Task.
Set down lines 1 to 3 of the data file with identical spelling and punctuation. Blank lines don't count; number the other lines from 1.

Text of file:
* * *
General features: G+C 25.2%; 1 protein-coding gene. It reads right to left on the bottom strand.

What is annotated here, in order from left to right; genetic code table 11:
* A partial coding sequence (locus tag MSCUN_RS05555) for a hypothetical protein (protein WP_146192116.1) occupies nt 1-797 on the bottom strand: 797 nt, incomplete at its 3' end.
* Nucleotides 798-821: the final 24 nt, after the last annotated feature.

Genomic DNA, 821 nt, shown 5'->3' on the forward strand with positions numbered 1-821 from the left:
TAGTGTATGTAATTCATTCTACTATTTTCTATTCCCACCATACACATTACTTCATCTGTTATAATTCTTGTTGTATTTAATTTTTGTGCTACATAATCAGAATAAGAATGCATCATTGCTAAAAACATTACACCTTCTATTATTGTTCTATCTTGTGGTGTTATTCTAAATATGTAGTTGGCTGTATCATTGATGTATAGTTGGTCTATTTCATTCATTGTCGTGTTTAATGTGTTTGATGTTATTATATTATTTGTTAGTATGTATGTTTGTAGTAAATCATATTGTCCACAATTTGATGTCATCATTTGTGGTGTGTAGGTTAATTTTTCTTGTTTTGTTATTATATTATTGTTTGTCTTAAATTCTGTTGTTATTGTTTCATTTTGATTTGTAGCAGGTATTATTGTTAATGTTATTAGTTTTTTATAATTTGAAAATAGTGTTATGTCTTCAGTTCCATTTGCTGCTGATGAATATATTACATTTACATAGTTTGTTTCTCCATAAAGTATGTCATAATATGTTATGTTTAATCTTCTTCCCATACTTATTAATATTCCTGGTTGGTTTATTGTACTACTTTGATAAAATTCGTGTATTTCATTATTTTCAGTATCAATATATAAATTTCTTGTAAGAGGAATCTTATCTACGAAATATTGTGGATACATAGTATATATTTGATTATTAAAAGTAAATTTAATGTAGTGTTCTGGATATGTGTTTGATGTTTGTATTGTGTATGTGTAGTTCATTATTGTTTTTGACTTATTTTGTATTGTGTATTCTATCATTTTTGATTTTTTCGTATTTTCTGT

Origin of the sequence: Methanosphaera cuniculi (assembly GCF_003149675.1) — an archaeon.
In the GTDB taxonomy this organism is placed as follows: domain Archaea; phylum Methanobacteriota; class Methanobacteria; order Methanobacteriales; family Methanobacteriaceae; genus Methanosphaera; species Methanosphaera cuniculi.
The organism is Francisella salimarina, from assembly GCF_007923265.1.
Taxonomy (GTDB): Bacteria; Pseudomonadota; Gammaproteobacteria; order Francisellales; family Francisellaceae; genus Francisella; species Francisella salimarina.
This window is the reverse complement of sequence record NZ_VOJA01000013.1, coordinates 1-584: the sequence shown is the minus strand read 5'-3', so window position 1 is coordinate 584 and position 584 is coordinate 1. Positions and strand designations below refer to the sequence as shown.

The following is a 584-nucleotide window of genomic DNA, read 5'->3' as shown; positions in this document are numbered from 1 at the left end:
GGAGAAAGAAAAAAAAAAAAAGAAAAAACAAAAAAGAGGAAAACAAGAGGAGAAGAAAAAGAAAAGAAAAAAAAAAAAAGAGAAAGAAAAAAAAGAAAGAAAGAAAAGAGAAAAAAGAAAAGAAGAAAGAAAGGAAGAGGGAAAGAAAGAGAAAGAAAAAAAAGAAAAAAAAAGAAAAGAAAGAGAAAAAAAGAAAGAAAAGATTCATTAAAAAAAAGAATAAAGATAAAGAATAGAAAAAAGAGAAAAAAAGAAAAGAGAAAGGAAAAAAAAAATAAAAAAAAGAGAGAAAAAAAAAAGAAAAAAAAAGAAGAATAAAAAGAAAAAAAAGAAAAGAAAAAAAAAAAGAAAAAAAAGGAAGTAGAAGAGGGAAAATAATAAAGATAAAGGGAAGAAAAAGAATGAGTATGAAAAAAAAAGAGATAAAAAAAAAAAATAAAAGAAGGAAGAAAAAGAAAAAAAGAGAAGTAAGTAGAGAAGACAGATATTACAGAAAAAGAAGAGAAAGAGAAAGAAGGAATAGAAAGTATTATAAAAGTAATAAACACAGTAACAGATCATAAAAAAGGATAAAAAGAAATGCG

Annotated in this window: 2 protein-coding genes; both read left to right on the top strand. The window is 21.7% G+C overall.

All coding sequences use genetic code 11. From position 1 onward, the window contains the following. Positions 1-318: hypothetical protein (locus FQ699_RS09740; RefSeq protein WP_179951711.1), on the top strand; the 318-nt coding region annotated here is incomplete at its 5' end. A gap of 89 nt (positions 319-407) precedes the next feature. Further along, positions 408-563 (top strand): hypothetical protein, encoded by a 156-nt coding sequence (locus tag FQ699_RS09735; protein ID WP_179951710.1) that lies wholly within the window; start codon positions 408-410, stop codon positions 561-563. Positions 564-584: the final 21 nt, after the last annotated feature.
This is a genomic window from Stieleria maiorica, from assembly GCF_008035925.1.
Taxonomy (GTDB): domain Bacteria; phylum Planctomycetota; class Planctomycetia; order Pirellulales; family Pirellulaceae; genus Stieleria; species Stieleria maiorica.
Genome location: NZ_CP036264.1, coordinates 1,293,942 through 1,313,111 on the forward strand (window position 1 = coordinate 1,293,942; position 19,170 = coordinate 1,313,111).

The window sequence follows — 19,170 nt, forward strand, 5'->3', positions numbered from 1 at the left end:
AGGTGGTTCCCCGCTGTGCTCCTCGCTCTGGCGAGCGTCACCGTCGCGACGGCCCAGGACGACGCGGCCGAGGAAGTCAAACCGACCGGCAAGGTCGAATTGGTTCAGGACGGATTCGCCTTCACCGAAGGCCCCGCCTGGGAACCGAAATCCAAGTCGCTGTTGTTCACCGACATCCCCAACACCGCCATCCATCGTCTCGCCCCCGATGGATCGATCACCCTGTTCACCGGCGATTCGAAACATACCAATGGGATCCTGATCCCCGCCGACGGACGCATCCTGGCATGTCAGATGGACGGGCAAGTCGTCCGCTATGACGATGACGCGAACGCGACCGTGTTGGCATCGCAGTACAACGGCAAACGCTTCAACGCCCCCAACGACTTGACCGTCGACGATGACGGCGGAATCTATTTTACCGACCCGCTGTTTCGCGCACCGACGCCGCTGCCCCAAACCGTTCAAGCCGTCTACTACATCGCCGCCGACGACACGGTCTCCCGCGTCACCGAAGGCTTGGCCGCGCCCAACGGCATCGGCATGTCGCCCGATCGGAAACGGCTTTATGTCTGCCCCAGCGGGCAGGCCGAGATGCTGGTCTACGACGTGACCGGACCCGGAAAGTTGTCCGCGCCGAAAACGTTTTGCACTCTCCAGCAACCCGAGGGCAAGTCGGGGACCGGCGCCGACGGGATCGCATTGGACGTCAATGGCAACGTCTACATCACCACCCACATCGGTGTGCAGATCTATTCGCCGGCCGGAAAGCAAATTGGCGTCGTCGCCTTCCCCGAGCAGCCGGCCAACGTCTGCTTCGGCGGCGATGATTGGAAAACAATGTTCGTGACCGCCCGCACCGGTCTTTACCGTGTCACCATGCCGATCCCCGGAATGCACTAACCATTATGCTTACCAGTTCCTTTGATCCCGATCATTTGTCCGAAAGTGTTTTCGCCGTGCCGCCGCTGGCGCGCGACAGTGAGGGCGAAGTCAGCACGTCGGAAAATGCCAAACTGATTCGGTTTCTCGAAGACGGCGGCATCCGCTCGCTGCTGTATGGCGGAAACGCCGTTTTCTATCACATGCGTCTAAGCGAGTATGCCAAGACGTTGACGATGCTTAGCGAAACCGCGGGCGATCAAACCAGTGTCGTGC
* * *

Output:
General features: G+C 25.2%; 1 protein-coding gene. It reads right to left on the bottom strand.

What is annotated here, in order from left to right; genetic code table 11:
* A partial coding sequence (locus tag MSCUN_RS05555) for a hypothetical protein (protein WP_146192116.1) occupies nt 1-797 on the bottom strand: 797 nt, incomplete at its 3' end.